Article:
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Andrew Lucker
Andrew Lucker

Posted on • Originally published at Medium on

Work Ethic and Culture

Right now there is a discussion going on in the Machine Learning community about what constitutes an abusive work environment with regards to hours logged per week. The target of the discussion is Andrew Ng and a recent job post.

Having worked in a variety of highly-productive work environments ranging all across the scale of abuse, I thought I would add my two cents. My opinion is simply that there are a variety of environments and you need to find those that fit you personally. That is all. It is hard to classify any singular pattern as abusive, because cultural (read ethnic) expectations are very different.

I encountered my first difficult work environment while completing my undergraduate degree in Computer Science and working with a professor as a Research Assistant. When I started he told me straight away that “I don’t work hard until deadlines draw near, then I’ll expect you to keep up with me”. True to his word I worked part time for eight months learning C++ and reading networking journals. It wasn’t until about three weeks before the IEEE Infocom deadline that he started demanding more of my time. The last 4–5 days before the deadline were basically no sleep trying to finish the simulations and final draft of the paper.

After finishing school I moved on to work at very lax startups that despite having no difficult time demands went on to be fairly successful. Performance is certainly not correlated to dedication.

Starting with another younger company I found myself in a totally insane environment with founders who were so abusive that they would put Andrew Ng to shame. They burnt themselves out despite random trips to Vegas. I’m not sure what background created that mindset, but I left quickly.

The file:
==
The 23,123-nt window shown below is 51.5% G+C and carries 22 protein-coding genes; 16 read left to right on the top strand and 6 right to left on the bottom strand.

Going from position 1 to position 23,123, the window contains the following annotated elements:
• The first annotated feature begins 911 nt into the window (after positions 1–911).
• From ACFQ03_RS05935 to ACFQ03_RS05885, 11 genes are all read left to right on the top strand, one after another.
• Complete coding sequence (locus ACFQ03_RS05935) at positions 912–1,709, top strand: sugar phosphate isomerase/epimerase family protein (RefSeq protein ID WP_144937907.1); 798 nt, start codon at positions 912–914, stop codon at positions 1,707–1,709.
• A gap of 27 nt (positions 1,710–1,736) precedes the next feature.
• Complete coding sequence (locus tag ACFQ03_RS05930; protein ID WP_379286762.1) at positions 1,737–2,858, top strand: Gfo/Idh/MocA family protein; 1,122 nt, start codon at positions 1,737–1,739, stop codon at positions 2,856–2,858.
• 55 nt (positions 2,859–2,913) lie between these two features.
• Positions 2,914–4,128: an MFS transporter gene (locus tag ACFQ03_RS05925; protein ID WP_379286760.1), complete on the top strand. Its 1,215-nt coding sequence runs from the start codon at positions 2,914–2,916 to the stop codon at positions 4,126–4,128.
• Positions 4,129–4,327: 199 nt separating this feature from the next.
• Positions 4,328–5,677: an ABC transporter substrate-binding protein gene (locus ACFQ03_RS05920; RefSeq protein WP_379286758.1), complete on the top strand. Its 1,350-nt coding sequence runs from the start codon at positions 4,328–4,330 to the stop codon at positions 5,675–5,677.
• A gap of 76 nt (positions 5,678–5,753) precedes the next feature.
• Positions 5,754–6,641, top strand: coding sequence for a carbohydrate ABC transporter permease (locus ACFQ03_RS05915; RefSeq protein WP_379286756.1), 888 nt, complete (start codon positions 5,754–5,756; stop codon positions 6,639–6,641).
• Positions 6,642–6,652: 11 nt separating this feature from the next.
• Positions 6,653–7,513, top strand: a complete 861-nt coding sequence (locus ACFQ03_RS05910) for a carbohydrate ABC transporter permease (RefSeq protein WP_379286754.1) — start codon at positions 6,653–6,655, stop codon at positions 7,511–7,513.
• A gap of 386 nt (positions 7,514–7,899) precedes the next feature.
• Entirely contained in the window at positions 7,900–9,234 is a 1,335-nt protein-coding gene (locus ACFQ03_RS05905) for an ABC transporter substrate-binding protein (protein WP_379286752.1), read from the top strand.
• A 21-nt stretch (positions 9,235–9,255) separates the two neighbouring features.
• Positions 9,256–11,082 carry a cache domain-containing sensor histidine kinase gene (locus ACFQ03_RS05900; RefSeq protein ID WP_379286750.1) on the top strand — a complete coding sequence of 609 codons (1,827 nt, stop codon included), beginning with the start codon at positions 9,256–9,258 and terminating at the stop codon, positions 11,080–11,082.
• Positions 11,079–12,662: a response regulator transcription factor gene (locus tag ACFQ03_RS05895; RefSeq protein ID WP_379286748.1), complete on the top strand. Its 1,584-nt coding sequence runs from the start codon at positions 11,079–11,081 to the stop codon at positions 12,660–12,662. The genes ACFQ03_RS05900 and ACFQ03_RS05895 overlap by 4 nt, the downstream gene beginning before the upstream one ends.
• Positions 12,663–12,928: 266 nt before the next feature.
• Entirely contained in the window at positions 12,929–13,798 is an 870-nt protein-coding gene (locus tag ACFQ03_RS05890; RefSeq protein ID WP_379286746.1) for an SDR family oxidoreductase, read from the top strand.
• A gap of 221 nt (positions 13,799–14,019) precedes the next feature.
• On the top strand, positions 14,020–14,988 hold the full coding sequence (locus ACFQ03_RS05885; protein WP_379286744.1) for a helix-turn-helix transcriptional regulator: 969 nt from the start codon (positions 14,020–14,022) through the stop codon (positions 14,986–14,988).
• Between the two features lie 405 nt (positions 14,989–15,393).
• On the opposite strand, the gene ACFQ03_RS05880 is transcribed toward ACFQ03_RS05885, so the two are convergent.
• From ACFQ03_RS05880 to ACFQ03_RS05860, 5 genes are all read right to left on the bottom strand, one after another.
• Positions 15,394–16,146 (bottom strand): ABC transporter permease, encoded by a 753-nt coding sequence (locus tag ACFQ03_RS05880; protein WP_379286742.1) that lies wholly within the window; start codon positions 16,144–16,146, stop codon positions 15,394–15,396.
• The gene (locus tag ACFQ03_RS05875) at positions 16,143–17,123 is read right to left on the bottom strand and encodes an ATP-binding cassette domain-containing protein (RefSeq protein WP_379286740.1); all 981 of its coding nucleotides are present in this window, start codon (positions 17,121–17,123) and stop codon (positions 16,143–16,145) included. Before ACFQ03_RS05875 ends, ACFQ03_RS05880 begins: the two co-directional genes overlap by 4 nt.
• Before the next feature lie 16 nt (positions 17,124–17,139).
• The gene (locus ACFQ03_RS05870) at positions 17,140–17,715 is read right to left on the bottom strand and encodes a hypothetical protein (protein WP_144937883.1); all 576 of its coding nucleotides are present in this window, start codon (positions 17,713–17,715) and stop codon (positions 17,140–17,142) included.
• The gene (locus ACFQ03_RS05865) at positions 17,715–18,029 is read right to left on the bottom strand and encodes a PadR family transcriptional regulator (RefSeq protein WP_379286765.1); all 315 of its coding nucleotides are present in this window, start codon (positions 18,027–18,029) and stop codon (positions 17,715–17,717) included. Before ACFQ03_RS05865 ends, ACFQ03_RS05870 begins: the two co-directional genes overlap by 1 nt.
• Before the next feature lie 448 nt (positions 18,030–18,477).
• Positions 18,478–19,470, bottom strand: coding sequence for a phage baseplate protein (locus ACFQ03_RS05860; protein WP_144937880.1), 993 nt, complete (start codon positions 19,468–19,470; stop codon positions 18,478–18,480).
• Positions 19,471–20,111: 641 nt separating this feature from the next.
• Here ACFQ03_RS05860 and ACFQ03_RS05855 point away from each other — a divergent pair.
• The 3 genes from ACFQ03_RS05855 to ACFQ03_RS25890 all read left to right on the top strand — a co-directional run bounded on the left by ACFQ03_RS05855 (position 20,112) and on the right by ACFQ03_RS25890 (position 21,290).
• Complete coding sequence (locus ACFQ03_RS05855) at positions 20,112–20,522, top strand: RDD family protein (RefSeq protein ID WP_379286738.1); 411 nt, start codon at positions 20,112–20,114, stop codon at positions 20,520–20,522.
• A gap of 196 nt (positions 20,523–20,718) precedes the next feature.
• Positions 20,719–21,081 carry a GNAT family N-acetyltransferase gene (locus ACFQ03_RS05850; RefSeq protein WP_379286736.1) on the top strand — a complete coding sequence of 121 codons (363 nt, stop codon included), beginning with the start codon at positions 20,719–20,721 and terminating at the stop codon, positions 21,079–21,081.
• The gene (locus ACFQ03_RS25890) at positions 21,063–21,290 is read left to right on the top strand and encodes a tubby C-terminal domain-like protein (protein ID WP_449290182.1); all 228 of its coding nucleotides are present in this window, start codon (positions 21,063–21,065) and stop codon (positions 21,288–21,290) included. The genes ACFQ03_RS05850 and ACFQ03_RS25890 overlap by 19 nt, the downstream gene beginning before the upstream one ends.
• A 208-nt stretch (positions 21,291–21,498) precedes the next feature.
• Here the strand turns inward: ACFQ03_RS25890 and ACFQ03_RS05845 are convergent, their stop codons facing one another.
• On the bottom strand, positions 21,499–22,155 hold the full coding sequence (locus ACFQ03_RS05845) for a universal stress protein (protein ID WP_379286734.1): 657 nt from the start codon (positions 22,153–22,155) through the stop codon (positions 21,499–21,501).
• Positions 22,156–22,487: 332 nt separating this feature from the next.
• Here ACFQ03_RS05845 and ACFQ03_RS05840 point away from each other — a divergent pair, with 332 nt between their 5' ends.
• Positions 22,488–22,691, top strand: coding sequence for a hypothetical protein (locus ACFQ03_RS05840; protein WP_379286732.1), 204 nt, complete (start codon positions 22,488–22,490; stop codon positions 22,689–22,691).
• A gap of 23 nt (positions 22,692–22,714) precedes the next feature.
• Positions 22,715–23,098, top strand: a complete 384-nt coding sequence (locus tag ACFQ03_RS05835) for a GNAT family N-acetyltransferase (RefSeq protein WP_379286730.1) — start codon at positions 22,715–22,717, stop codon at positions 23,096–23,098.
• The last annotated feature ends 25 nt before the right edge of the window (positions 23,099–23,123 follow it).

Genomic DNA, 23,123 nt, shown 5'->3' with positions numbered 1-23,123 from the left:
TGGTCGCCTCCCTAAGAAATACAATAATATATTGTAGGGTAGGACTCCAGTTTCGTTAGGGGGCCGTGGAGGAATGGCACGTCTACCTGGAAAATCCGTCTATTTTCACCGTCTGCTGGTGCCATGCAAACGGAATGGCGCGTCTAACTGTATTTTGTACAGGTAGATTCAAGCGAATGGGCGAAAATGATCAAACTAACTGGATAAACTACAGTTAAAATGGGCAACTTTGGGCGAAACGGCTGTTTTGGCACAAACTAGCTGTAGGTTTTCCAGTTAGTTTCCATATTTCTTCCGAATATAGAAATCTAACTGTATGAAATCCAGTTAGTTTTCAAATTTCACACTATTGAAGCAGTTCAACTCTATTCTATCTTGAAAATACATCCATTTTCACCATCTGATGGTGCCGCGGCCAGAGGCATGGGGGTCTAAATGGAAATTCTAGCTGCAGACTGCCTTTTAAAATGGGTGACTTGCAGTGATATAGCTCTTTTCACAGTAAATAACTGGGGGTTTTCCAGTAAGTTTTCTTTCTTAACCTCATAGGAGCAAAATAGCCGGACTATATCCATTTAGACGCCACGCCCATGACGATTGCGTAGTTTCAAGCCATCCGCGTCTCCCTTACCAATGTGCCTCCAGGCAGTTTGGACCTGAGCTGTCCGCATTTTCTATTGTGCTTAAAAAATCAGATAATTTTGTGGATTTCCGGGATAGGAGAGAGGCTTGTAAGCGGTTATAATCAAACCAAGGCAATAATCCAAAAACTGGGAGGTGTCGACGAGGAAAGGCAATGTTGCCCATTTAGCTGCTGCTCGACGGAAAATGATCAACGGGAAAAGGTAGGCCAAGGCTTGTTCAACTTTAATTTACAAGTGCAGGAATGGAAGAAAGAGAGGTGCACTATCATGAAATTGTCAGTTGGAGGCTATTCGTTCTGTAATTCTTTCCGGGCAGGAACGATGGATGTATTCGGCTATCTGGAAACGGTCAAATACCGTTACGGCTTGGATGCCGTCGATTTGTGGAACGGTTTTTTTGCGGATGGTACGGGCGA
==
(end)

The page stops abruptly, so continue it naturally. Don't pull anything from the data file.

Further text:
To me all I can see are the stereotypes. People from different families, countries, class status, and race, naturally have different expectations about what “hard work” means. The problem is that most communities and companies value hard work despite having conflicting definitions of that cultural trait. I come from a background of working class work-an-hour pay-an-hour ethics. Naturally for startups and research this doesn’t fit well and as such I’ve tried to adjust.

Some people take positions of power and let it go to their head. I don’t think Andrew Ng is like that. If your supervisor is there beside you working the same difficulties, then they probably don’t mean to take advantage of you. Cultural expectations are wildly different around the globe, and tech spills it all together and we expect cookie-cutter management from the start. Anything to cut the stress is good in my opinion, but then again maybe my culture is wrong. I don’t know.

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Top comments (1)

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Javier Guerra

I used to accompanied my father to work at his printing shop when I was 10, I liked to help him on the tight deadlines he had. Delivering work with all nighters. I fall sleep, and wake up, and I remember him finishing the job. When I started working on publishing on my own, it was seen as normal for me that sometimes you just have to stay and finish the job, but always with a clear goal. After I got into development jobs and start seeing this culture where people expects you to work al nights or extra time on ideas that are not even clear and that tomorrow can change, it was a shock to me. I am mexican, we work most hours a week than any other country in the OCDE, but you always expect a clear goal. This startup culture that expects people to work on sand castles just for fun, is uncompressible to me.